ISBN-10:
0674006682
ISBN-13:
9780674006683
Pub. Date:
10/01/2001
Publisher:
Harvard
Thoreau's Country: Journey through a Transformed Landscape

Thoreau's Country: Journey through a Transformed Landscape

by David R. FosterDavid R. Foster
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Overview

In 1977 David Foster took to the woods of New England to build a cabin with his own hands. Along with a few tools he brought a copy of the journals of Henry David Thoreau. Foster was struck by how different the forested landscape around him was from the one Thoreau described more than a century earlier. The sights and sounds that Thoreau experienced on his daily walks through nineteenth-century Concord were those of rolling farmland, small woodlands, and farmers endlessly working the land. As Foster explored the New England landscape, he discovered ancient ruins of cellar holes, stone walls, and abandoned cartways—all remnants of this earlier land now largely covered by forest. How had Thoreau's open countryside, shaped by ax and plough, divided by fences and laneways, become a forested landscape?

Part ecological and historical puzzle, this book brings a vanished countryside to life in all its dimensions, human and natural, offering a rich record of human imprint upon the land. Extensive excerpts from the journals show us, through the vividly recorded details of daily life, a Thoreau intimately acquainted with the ways in which he and his neighbors were changing and remaking the New England landscape. Foster adds the perspective of a modern forest ecologist and landscape historian, using the journals to trace themes of historical and social change.

Thoreau's journals evoke not a wilderness retreat but the emotions and natural history that come from an old and humanized landscape. It is with a new understanding of the human role in shaping that landscape, Foster argues, that we can best prepare ourselves to appreciate and conserve it today.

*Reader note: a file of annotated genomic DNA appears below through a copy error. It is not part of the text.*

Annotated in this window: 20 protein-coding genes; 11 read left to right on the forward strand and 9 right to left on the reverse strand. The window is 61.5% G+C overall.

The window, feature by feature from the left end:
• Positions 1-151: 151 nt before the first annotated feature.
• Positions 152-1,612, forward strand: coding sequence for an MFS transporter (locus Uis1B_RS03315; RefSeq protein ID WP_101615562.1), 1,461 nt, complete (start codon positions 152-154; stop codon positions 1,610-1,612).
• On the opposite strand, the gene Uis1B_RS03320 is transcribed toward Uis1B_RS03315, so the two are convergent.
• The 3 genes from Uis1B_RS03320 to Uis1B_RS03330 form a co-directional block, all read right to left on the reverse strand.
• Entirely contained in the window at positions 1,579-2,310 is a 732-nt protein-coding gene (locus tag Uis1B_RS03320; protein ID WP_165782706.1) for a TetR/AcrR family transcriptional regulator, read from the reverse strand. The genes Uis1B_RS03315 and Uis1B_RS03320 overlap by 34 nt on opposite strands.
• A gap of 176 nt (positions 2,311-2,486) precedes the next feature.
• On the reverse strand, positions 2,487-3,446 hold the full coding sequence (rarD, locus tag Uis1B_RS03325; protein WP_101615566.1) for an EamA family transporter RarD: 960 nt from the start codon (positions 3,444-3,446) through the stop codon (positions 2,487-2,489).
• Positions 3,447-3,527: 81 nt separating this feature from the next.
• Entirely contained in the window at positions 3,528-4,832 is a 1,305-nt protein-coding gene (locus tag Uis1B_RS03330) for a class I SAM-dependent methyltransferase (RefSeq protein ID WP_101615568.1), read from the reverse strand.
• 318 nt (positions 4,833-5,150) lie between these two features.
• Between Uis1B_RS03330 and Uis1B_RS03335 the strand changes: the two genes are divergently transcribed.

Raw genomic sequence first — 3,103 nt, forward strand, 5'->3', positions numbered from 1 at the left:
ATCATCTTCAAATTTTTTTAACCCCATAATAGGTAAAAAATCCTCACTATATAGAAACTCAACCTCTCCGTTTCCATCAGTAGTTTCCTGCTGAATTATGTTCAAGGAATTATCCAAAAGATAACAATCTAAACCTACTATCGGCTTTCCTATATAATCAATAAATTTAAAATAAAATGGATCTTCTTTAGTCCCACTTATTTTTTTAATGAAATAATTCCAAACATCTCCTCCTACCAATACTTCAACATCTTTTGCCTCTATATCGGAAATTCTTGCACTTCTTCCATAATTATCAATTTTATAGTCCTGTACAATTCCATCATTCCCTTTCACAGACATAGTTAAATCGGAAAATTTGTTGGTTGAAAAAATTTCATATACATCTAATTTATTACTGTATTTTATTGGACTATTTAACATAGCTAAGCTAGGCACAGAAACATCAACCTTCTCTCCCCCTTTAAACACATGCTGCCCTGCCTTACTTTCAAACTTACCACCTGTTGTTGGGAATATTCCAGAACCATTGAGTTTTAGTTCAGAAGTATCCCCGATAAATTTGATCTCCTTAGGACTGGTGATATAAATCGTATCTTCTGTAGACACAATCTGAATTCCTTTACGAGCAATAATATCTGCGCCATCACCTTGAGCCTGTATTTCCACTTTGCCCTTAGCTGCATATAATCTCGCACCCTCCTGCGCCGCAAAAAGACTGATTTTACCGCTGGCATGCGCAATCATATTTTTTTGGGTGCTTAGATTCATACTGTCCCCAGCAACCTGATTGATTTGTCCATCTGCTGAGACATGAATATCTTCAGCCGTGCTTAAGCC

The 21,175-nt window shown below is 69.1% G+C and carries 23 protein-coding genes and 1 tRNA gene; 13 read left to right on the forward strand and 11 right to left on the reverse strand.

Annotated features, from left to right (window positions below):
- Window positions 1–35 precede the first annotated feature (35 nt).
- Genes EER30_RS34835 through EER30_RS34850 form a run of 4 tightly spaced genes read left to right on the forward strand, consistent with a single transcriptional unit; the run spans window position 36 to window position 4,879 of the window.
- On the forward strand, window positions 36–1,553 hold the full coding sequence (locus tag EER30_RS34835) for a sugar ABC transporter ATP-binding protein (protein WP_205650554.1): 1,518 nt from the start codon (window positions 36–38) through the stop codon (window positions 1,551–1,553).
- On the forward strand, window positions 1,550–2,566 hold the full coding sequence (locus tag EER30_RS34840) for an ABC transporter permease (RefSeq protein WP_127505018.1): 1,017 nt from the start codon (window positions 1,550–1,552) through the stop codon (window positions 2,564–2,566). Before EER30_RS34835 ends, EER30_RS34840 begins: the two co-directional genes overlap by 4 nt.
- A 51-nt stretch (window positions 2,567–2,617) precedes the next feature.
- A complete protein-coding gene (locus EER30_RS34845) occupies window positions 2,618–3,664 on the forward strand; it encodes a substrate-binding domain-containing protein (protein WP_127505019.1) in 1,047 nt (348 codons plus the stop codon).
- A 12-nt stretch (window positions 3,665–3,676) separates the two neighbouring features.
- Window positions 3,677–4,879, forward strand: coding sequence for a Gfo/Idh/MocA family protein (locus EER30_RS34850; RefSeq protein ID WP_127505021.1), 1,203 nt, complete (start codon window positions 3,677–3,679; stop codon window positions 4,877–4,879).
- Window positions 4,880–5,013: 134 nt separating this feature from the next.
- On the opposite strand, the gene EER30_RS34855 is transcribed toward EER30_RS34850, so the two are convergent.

From the journal:

"I have collected and split up now quite a pile of driftwood—rails and riders and stems and stumps of trees—perhaps half or three quarters of a tree...Each stick I deal with has a history, and I read it as I am handling it, and, last of all, I remember my adventures in getting it, while it is burning in the winter evening. That is the most interesting part of its history. It has made part of a fence or a bridge, perchance, or has been rooted out of a clearing and bears the marks of fire on it...Thus one half of the value of my wood is enjoyed before it is housed, and the other half is equal to the whole value of an equal quantity of the wood which I buy."

—October 20, 1855

Product Details

ISBN-13: 9780674006683
Publisher: Harvard
Publication date: 10/01/2001
Series: Journey Through a Transformed Landscape
Edition description: New Edition
Pages: 288
Product dimensions: 6.14(w) x 9.21(h) x 0.60(d)
Lexile: 1450L (what's this?)

About the Author

David R. Foster is Director of the Harvard Forest in Petersham, Massachusetts, and teaches ecology at Harvard University.

Table of Contents

Preface

Prologue: One Man's Journal

Three Landscapes in New England History

The Cultural Landscape of New England

Views of the Nineteenth-Century Countryside

Daily Life

The Farmer as Hero

Meadows and Mowers

Stone Walls and Other Fences

A Natural History of Woodlands

Woodlands and Sproutlands

Forest Land Use and Woodland Practices

Firewood and Other Fuels

Wildfire: A Human and Natural Force

The Coming of the New Forest

Social Change and Farm Abandonment in New England

The Succession of Forest Trees

Losses and Change

Animals: From Bobolinks to Bears

The Passenger Pigeon

The American Chestnut

Stepping Back and Looking Ahead

Reading Forest and Landscape History

Landscape Change

Insights into the Ecology and Conservation of the Land

Bibliographic Essay

Bibliography

Index

What People are Saying About This

In this fascinating book, David Foster offers a striking rereading not just of Thoreau's journals but of American environmental history in general. He demonstrates that even the New England landscape which Thoreau described so lovingly, and which many Americans today regard as a symbol of now-vanished wilderness, was much shaped by human hands and much altered by human dreams. Anyone who cares about the environment will benefit from this beautiful meditation on the indispensable importance of history to our efforts to protect the natural world.

William Cronon

In this fascinating book, David Foster offers a striking rereading not just of Thoreau's journals but of American environmental history in general. He demonstrates that even the New England landscape which Thoreau described so lovingly, and which many Americans today regard as a symbol of now-vanished wilderness, was much altered by human dreams. Anyone who cares about the environment will benefit from this beatiful meditation on the indispensible importance of history to our efforts to protect the natural world.
University of Wisconsin, Madison

Bill McKibben

Thoreau is for all time, of course, but the land he walked and loved changed in fascinating ways. This accessible and engaging book bring Thoreau's account into the present, and even the future. -- ( Bill McKibben, author of The End of Nature )

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